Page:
Kungu Maitu Estate Kenya
- December 2018
- Written by : Geoff Watts
Vice President / Green Coffee Buyer
There are a few things you need to know about Kenyan coffees. The first is that they tend to sing louder and with more dynamic range than those from other origins. These coffees are not known for being subtle.
The second is that most coffee professionals are crazy about them. Their complexity and depth of flavor combined with soaring sweetness make them a cupper’s delight.
And the third is that we don’t often come across Kenyan coffees that have been produced by single farmers. The majority of Kenyan coffees represent the work of hundreds of small farmers, day lots from individual farms bulked by cooperatives at washing stations.
This year we have introduced the Kungu Maitu Estate line of coffees from single farms on which growers process their own coffee and control every variable that affects quality. The second farm in this year’s Kungu Maitu Estate lineup is the Wangera farm of Njeri Kagio.
Njeri is 79 years old. She owns a car, but prefers to walking five kilometers to and from her farm each and every day. There, she roves up and down the steep hillsides pruning trees, spreading manure, applying nutrients, and picking and sorting coffee cherries. The trees, some of which Njeri planted more 50 years ago, are aligned in perfectly manicured rows. Their full, healthy boughs stand in such stark contrast to the neighboring farms that even a first-time visitor can immediately tell which trees belong to the Wangera farm.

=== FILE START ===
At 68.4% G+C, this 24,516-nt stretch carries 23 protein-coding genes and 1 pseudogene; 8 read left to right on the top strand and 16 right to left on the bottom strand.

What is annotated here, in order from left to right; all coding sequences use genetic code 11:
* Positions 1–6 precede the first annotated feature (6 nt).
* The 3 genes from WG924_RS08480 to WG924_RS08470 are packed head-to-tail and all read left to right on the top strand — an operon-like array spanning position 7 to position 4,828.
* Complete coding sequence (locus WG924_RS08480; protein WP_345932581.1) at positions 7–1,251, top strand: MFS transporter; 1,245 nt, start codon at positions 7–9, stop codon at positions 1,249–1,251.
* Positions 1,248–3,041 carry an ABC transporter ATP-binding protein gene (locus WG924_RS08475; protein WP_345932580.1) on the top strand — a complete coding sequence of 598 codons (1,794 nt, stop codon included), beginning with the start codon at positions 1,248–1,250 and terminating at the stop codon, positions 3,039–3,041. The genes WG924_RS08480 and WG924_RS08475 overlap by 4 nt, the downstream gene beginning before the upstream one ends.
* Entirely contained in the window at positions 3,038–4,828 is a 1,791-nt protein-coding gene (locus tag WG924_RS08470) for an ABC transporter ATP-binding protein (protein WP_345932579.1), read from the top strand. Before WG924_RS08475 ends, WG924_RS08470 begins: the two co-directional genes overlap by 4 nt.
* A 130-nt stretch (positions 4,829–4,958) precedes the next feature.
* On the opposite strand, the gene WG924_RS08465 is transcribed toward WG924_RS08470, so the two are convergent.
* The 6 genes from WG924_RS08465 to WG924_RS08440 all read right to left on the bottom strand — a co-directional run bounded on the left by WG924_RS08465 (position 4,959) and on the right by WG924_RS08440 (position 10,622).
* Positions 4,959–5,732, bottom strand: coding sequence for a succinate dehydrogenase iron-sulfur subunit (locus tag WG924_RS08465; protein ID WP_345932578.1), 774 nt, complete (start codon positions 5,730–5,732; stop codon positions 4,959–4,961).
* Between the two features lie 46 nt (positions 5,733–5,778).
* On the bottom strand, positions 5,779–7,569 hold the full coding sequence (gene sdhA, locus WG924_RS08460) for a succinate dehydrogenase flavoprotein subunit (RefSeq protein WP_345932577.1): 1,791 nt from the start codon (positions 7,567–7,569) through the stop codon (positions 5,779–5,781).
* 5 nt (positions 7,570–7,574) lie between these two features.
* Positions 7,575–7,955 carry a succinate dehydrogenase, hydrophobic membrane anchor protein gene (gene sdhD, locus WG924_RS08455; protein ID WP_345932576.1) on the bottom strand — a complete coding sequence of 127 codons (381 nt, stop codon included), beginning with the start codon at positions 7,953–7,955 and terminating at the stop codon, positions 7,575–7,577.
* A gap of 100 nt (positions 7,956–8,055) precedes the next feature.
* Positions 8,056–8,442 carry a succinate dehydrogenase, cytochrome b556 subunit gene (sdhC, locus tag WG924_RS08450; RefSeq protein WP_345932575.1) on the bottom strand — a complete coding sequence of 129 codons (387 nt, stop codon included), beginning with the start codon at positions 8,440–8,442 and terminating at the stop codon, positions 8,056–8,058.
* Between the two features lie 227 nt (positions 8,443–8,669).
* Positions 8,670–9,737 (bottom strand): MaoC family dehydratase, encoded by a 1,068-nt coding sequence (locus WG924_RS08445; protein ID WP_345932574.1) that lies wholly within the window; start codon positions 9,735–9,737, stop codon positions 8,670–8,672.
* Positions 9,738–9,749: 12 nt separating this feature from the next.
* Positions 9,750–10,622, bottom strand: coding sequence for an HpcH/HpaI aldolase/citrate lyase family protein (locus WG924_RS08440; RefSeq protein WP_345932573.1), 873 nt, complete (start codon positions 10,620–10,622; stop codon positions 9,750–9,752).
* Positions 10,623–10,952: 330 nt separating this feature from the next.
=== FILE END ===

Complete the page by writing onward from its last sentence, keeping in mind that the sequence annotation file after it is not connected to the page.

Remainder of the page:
Njeri and her husband were both orphaned as children. When they married, they created the family neither of them ever had: seven girls and three boys. Being a mother (Maitu in the local language Kikuyu) of 10 didn’t stop Njeri from managing a farm while raising her children, or contributing to the development of still more children: she used the proceeds from her farm to construct a building that would serve as a center for the community.
Most of her children inherited her entrepreneurial tendencies, moved to Nairobi, and became successful businesspeople. Her eighth of 10 children, Stephen Kagio, returned to the farm a few years ago to help his maitu introduce a few technological improvements and other small adjustments to produce truly spectacular coffee. We had the great good fortune to meet Stephen and Njeri last year, and are thrilled to introduce their coffee to our lineup. Her resilience and youthful spirit and his fine-tuning are both reflected in Wangera’s coffee, which was good enough to earn the best newcomer award for the farm at our second annual Extraordinary Coffee Workshop in 2018. We have no reason to doubt that our new 79-year-old partner, her son and their Wangera farm will continue to bring beautiful things into the world for years to come.